Sole Proprietorship vs LLC

Sole Proprietorship vs LLC

Most business owners begin as sole proprietors, but can easily transition into an LLC structure for a variety of benefits. Industry liability is a key factor in the decision process; how much are you willing to be personally liable for, and how much would you rather have become a part of the business? Look at the pros and cons of each type is a good way to learn more.

Sole Proprietorship vs LLC - Advantages and Disadvantages

The advantages and disadvantages vary by the state you live in, so it's important to consult with an attorney or accountant about the specific privileges and conditions. Here's a look at the benefits or advantages of an LLC:
  • Ongoing tax benefits as long as there is more than one member
  • Personal protection from LLC liabilities and the LLC itself
  • Ability to deduct 100% of health insurance premiums paid
  • The bottom-line profit is not considered earned income, so it does not incur self-employment tax
Here's a look at the benefits or advantages of sole proprietorship:
  • Filing taxes involves a simple self-employment income tax form
  • No fees or registration requirements
  • No payroll set-up
  • Setting up a separate business account for accounting and tax purposes
You may want to transition to the LLC status after a period of sole proprietorship for key reasons. First, a sole proprietorship will make you personally liable for all debts and lawsuits that are a result of your company. This means that if the company goes bankrupt or incurs excessive debt, everything will show up on your personal credit report and records. An LLC would ‘file' these conditions independently, and not require you to pay back the debt from personal funds. It's important to remember that an LLC is considered a separate legal entity, and would generally assume these risks and assets.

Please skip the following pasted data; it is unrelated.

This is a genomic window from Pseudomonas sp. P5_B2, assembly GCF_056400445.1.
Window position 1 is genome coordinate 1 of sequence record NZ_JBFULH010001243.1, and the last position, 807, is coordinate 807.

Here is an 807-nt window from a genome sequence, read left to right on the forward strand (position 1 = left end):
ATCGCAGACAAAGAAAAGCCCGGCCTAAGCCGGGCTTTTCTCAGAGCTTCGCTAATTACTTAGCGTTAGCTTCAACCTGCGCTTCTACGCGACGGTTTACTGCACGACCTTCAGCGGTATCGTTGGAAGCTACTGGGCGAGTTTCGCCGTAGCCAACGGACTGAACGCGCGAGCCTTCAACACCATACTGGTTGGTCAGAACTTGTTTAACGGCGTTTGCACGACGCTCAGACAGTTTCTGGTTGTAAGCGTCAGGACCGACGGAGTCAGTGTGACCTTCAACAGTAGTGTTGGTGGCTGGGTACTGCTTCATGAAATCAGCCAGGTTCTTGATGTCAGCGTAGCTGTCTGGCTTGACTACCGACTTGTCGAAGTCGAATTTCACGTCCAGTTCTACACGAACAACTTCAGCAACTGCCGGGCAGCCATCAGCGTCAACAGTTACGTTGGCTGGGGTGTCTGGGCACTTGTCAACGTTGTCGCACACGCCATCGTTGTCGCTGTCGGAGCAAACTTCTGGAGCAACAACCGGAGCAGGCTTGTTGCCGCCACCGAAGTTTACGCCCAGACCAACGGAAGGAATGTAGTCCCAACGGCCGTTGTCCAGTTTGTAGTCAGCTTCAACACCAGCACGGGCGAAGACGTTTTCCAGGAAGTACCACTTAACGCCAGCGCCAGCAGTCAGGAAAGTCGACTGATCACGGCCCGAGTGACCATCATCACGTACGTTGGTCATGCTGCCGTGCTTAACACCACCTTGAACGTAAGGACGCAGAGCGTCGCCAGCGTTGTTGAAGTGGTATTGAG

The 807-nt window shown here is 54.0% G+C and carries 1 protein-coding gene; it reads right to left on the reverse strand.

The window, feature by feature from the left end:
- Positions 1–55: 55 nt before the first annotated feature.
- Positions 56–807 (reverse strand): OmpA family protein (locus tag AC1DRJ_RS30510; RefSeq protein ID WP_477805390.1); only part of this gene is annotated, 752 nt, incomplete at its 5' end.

A sole proprietorship also limits your ability to raise capital; most investors will make an attempt to learn more about your business if it has an LLC status. Business teams, lawyers, accountants, and other professionals in your industry will take your business more seriously if you have an established entity.

Taxes - a sole proprietorship still offers the most benefits. A sole proprietor reports all business profits on the Schedule C, and does not have to worry about complicated forms issued to corporations and other entities. By not having to worry about payroll and payroll taxes, you can also save on income taxes and keep the profit. Finally, healthcare reimbursement arrangements (HRAs) can be extended to your spouse, and then deducted for self-employment tax purposes as a reimbursement. This can offer significant tax savings in the long-term, but it's important that all healthcare plans are extended to all ‘employees' or family members.

Identifying the appropriate entity for your new startup is a necessary step as you grow and bring in revenue. Considering your tax opportunities, settling your liability clauses, and determining how you will manage health insurance benefits are all part of the decision-making process.

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